The creativity and imagination of those who do these spots for Honda is very impressive. As is this spot, slightly over a year old, but one that has just come to my attention. And I am bringing it to yours. It visualizes the inventiveness and curiosity of Honda engineers. As Einstein said, “Logic will get you from A to B. Imagination will take you everywhere.”
Danny Meyer, of restaurant fame, and Michael Kors, fashion guru, were interviewed in the New York Times. When you have the time, read the entire fascinating article. But for now, let me quote one section of their (condensed) responses, which has particular relevance for us creative types.
MK: I have to make time to daydream and change my eye. DM: Change your eye? I like that. What does it mean? MK: Mrs. (Diana) Vreeland was right: “The eye must travel.” You have to see something different, even if it’s just finding a new way to walk home. Or taking an extra day on a work trip. DM: Don’t you get good ideas when you do things like that? MK: Absolutely. You’re seeing something different. DM: And connecting dots you never could at your desk.
Basically, the thought is that to see something differently, it helps to do something differently.
If you read my blog, you almost certainly appreciate clever words. And whoever put this list together must really enjoy our language, with all its idiosyncrasies. (Though, among others, they left out, “I am certain you will relish the relish.)
I am sure you will relish this holiday diversion.
(Homographs are words of like spelling but with more than one meaning. A homograph that is also pronounced differently is a heteronym.)
1) The bandage was wound around the wound. 2) The farm was used to produce produce. 3) The dump was so full that it had to refuse more refuse. 4) We must polish the Polish furniture.. 5) He could lead if he would get the lead out. 6) The soldier decided to desert his dessert in the desert.. 7) Since there is no time like the present, he thought it was time to present the present. 8) A bass was painted on the head of the bass drum. 9) When shot at, the dove dove into the bushes. 10) I did not object to the object. 11) The insurance was invalid for the invalid. 12) There was a row among the oarsmen about how to row. 13) They were too close to the door to close it. 14) The buck does funny things when the does are present. 15) A seamstress and a sewer fell down into a sewer line. 16) To help with planting, the farmer taught his sow to sow. 17) The wind was too strong for me to wind the sail. 18) Upon seeing the tear in the painting I shed a tear.. 19) I had to subject the subject to a series of tests. 20) How can I intimate this to my most intimate friend?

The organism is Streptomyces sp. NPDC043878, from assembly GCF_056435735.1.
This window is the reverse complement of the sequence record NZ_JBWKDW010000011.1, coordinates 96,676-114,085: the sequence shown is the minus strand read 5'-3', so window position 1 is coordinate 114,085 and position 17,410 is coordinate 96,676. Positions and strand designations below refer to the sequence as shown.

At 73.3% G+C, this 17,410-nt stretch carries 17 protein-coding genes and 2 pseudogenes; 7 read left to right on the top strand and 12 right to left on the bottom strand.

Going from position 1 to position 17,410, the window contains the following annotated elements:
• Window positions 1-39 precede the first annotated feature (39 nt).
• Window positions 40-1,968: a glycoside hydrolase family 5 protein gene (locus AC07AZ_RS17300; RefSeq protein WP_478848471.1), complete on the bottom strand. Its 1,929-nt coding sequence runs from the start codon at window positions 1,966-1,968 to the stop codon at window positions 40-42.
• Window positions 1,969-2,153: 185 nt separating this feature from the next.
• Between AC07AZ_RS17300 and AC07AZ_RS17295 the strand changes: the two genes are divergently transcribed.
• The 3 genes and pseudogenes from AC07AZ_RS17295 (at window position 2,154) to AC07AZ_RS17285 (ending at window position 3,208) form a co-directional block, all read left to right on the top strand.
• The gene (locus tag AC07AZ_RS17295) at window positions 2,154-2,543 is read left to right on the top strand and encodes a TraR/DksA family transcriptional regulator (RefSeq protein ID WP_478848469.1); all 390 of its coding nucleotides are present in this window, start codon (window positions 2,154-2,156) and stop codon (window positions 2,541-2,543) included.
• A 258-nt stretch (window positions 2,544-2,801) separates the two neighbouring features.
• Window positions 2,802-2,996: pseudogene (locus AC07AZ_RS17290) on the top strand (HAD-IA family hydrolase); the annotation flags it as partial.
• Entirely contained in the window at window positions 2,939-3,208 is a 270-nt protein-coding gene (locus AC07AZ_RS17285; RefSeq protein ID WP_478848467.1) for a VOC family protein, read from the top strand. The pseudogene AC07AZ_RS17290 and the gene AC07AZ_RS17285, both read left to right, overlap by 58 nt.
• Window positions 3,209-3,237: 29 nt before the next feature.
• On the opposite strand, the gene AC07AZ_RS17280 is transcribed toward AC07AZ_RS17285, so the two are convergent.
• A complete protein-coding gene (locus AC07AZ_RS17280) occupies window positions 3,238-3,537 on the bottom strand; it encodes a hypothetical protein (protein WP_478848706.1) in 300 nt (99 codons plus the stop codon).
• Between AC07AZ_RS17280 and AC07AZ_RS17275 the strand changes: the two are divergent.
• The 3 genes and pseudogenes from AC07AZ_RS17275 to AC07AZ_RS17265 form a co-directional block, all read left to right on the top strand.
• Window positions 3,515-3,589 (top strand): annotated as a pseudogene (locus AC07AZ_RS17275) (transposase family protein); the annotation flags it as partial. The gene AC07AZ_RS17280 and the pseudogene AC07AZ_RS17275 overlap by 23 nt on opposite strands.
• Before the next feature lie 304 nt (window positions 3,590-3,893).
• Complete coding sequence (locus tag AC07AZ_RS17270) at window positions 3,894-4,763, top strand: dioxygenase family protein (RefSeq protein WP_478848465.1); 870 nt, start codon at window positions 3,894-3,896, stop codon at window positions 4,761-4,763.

The list creator added, “Let's face it - English is a crazy language. There is no egg in eggplant, nor ham in hamburger; neither apple nor pine in pineapple. English muffins weren't invented in England or French fries in France. Sweetmeats are candies while sweetbreads, which aren't sweet, are meat. We take English for granted. But if we explore its paradoxes, we find that quicksand can work slowly, boxing rings are square and a guinea pig is neither from Guinea nor is it a pig.”
Andrew & Peter Fabrikant buy diamonds and estate jewelry. I have seen their ads in The Times for many years, but this is the first time that I noticed this version. Which got a smile (my way of intuitively knowing if I like an ad/headline/slogan.) I really like the phone number and line, “Give Us A Ring Today.”
And who would have thought I would feature a book that I did not write? But I smiled (see above) when I saw the subtitle. I bet you will too.
Neither of these two will win fancy creative awards, but both show that someone is actually paying attention and caring.
Rather than do a third nice idea, but keeping with the tradition of doing everything in threes (not sure where that custom started, but I am uneasy about contravening it), let me present a poster that made me smile, though more in puzzlement than appreciation. I come from Brooklyn, and have never seen this combination of letters as the abbreviation, which may be why I noticed it.